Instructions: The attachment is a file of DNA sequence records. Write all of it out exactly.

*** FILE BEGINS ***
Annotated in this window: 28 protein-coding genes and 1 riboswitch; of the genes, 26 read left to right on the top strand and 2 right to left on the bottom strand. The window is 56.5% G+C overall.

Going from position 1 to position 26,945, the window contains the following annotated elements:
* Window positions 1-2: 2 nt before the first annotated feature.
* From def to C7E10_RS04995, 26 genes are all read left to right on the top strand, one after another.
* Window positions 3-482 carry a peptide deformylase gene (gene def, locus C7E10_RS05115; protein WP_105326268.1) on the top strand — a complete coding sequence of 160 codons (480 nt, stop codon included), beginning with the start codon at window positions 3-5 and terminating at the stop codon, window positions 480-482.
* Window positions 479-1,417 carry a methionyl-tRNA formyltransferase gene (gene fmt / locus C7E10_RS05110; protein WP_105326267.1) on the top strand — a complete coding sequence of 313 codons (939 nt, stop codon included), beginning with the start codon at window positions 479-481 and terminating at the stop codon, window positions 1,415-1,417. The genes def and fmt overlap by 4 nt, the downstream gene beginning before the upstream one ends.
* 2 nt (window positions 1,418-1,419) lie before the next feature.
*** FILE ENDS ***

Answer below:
Annotated in this window: 28 protein-coding genes and 1 riboswitch; of the genes, 26 read left to right on the top strand and 2 right to left on the bottom strand. The window is 56.5% G+C overall.

Going from position 1 to position 26,945, the window contains the following annotated elements:
* Window positions 1-2: 2 nt before the first annotated feature.
* From def to C7E10_RS04995, 26 genes are all read left to right on the top strand, one after another.
* Window positions 3-482 carry a peptide deformylase gene (gene def, locus C7E10_RS05115; protein WP_105326268.1) on the top strand — a complete coding sequence of 160 codons (480 nt, stop codon included), beginning with the start codon at window positions 3-5 and terminating at the stop codon, window positions 480-482.
* Window positions 479-1,417 carry a methionyl-tRNA formyltransferase gene (gene fmt / locus C7E10_RS05110; protein WP_105326267.1) on the top strand — a complete coding sequence of 313 codons (939 nt, stop codon included), beginning with the start codon at window positions 479-481 and terminating at the stop codon, window positions 1,415-1,417. The genes def and fmt overlap by 4 nt, the downstream gene beginning before the upstream one ends.
* 2 nt (window positions 1,418-1,419) lie before the next feature.